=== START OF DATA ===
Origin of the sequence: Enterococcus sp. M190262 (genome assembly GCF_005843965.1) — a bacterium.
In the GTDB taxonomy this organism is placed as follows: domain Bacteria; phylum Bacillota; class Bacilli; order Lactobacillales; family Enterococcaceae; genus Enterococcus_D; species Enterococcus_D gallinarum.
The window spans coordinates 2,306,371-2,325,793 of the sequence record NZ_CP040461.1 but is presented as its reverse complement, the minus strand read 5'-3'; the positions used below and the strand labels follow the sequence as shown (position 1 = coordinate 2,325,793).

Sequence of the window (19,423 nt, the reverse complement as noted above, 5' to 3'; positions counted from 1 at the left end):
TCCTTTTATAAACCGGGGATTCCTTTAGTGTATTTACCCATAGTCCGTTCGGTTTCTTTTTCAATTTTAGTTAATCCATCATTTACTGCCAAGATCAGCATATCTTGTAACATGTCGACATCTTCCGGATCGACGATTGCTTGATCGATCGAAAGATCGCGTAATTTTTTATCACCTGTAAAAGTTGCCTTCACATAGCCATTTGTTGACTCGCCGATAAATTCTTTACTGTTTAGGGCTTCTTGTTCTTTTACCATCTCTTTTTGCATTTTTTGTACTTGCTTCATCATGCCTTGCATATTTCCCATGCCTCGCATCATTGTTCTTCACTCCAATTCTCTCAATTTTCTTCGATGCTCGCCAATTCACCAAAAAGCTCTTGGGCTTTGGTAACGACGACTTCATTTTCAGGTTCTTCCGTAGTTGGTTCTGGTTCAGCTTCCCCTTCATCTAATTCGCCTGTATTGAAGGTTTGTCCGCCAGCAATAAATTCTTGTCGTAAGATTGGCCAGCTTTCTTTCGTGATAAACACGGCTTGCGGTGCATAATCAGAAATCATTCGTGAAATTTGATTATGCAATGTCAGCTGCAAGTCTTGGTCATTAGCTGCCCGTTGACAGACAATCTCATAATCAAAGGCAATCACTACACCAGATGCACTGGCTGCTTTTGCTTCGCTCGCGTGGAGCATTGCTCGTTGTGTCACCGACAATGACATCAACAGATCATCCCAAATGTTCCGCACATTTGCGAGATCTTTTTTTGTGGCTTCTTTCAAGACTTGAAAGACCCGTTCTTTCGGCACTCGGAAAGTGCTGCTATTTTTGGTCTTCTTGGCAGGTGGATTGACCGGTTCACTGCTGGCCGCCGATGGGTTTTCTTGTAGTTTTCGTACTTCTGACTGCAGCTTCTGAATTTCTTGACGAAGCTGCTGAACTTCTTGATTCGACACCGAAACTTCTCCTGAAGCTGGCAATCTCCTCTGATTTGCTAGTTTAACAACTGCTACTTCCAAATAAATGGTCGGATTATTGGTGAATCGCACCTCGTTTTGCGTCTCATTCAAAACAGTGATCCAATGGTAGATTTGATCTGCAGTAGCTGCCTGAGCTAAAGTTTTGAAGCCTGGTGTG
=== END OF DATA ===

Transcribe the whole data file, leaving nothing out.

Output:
Origin of the sequence: Enterococcus sp. M190262 (genome assembly GCF_005843965.1) — a bacterium.
In the GTDB taxonomy this organism is placed as follows: domain Bacteria; phylum Bacillota; class Bacilli; order Lactobacillales; family Enterococcaceae; genus Enterococcus_D; species Enterococcus_D gallinarum.
The window spans coordinates 2,306,371-2,325,793 of the sequence record NZ_CP040461.1 but is presented as its reverse complement, the minus strand read 5'-3'; the positions used below and the strand labels follow the sequence as shown (position 1 = coordinate 2,325,793).

Sequence of the window (19,423 nt, the reverse complement as noted above, 5' to 3'; positions counted from 1 at the left end):
TCCTTTTATAAACCGGGGATTCCTTTAGTGTATTTACCCATAGTCCGTTCGGTTTCTTTTTCAATTTTAGTTAATCCATCATTTACTGCCAAGATCAGCATATCTTGTAACATGTCGACATCTTCCGGATCGACGATTGCTTGATCGATCGAAAGATCGCGTAATTTTTTATCACCTGTAAAAGTTGCCTTCACATAGCCATTTGTTGACTCGCCGATAAATTCTTTACTGTTTAGGGCTTCTTGTTCTTTTACCATCTCTTTTTGCATTTTTTGTACTTGCTTCATCATGCCTTGCATATTTCCCATGCCTCGCATCATTGTTCTTCACTCCAATTCTCTCAATTTTCTTCGATGCTCGCCAATTCACCAAAAAGCTCTTGGGCTTTGGTAACGACGACTTCATTTTCAGGTTCTTCCGTAGTTGGTTCTGGTTCAGCTTCCCCTTCATCTAATTCGCCTGTATTGAAGGTTTGTCCGCCAGCAATAAATTCTTGTCGTAAGATTGGCCAGCTTTCTTTCGTGATAAACACGGCTTGCGGTGCATAATCAGAAATCATTCGTGAAATTTGATTATGCAATGTCAGCTGCAAGTCTTGGTCATTAGCTGCCCGTTGACAGACAATCTCATAATCAAAGGCAATCACTACACCAGATGCACTGGCTGCTTTTGCTTCGCTCGCGTGGAGCATTGCTCGTTGTGTCACCGACAATGACATCAACAGATCATCCCAAATGTTCCGCACATTTGCGAGATCTTTTTTTGTGGCTTCTTTCAAGACTTGAAAGACCCGTTCTTTCGGCACTCGGAAAGTGCTGCTATTTTTGGTCTTCTTGGCAGGTGGATTGACCGGTTCACTGCTGGCCGCCGATGGGTTTTCTTGTAGTTTTCGTACTTCTGACTGCAGCTTCTGAATTTCTTGACGAAGCTGCTGAACTTCTTGATTCGACACCGAAACTTCTCCTGAAGCTGGCAATCTCCTCTGATTTGCTAGTTTAACAACTGCTACTTCCAAATAAATGGTCGGATTATTGGTGAATCGCACCTCGTTTTGCGTCTCATTCAAAACAGTGATCCAATGGTAGATTTGATCTGCAGTAGCTGCCTGAGCTAAAGTTTTGAAGCCTGGTGTG